The online marketplace model has been around since the early days of the internet. The format first rose to popularity because it offered consumers a wide range of products that were easily accessible in one place. But the online marketplace model has seen a resurgence in recent years. Specialist sites now offer online marketplaces for all sorts of niche products and interests.
At Talon.One we define online marketplaces as the following:
An online marketplace is a type of ecommerce store where products are listed and sold by a selection of third-party vendors. Examples of online marketplaces include Amazon, eBay, and Etsy.
Most online marketplaces share common characteristics that distinguish them from other ecommerce shops. These characteristics include:
These features generally make the shopping experience more interactive. They also help instill trust that the customer will get what they're paying for, which can sometimes be a concern with online marketplaces. This is because buying from third-parties is riskier and less reliable when it comes to product quality and customer service.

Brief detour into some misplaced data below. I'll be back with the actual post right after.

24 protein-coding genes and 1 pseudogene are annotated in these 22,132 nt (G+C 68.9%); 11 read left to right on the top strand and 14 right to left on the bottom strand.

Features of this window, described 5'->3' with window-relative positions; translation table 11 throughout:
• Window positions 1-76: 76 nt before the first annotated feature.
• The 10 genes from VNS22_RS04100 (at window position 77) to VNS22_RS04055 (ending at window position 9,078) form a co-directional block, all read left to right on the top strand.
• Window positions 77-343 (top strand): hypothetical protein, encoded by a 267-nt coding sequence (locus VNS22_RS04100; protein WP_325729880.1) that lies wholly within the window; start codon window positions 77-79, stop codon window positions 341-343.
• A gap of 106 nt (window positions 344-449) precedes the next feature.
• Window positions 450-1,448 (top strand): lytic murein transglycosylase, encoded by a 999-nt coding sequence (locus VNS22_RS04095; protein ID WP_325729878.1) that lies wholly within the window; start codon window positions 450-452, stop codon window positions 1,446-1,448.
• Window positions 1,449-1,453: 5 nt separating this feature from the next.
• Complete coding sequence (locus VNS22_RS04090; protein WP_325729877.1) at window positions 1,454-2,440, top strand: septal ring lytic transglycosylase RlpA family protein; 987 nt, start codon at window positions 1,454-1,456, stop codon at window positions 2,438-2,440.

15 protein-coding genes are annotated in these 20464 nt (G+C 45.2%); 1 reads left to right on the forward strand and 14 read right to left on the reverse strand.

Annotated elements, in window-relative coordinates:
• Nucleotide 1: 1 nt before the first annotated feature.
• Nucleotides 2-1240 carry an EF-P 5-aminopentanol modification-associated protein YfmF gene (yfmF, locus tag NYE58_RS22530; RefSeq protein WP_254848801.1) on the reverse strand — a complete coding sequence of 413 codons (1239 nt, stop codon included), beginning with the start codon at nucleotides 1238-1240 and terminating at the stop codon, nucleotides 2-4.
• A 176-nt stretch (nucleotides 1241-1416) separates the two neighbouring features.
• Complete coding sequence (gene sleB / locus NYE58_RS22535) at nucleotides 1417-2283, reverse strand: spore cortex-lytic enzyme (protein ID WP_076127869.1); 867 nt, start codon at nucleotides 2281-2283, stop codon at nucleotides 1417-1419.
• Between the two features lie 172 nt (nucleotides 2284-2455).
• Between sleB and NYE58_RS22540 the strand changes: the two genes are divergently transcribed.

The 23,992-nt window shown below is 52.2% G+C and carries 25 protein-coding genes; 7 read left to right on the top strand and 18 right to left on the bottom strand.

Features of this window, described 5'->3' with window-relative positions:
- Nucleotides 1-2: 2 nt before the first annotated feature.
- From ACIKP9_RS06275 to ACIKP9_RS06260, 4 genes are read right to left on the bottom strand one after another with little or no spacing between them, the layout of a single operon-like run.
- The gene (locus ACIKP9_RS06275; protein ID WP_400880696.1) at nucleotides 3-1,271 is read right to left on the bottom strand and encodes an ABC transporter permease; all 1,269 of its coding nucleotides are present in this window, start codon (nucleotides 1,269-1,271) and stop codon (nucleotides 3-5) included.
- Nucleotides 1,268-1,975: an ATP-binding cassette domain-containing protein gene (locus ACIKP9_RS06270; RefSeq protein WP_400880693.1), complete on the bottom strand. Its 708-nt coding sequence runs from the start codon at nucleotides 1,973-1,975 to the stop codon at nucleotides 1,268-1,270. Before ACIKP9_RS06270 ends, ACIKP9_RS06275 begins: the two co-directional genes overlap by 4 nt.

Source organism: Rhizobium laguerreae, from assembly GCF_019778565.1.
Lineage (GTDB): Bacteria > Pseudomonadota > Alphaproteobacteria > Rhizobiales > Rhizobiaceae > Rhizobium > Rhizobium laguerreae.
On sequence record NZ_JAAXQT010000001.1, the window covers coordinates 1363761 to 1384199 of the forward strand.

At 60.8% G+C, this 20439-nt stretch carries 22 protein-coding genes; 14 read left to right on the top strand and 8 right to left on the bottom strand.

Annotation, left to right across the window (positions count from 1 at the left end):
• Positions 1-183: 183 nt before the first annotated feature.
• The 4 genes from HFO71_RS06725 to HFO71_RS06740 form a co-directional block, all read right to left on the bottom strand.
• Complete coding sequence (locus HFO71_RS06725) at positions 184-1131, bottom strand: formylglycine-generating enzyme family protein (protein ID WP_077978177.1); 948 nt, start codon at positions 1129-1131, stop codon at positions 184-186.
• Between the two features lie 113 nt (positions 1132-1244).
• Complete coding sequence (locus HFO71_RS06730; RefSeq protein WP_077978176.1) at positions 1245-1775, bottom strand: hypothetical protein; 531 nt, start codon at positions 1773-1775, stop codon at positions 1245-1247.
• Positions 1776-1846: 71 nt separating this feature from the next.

The online marketplace format has risen to popularity because it offers a variety of benefits to sellers and shoppers alike. Firstly, online marketplaces allow sellers to reach a large potential customer base without having to spend lots of money to set up their own online sales infrastructure. They do have to pay a fee for selling on the online marketplace, but that’s more than offset by increased sales.
Secondly, it’s a lot easier to sell via an online marketplace. After a simple application and verification process, sellers can sell their goods and services via the existing platform infrastructure. Listing products and changing pricing is all managed by an easy-to-use seller account/backend software.
Shoppers, on the other hand, get a huge selection of products on one, easy-to-use platform. It’s much easier to find what they’re looking for, even if it’s a specialist product. Online marketplaces are often able to offer products at cheaper prices.
Meanwhile, customers also benefit from various buyer protections that ensure they get what they pay for. And, they often benefit from more efficient logistical infrastructure, which provides quicker, cheaper delivery.
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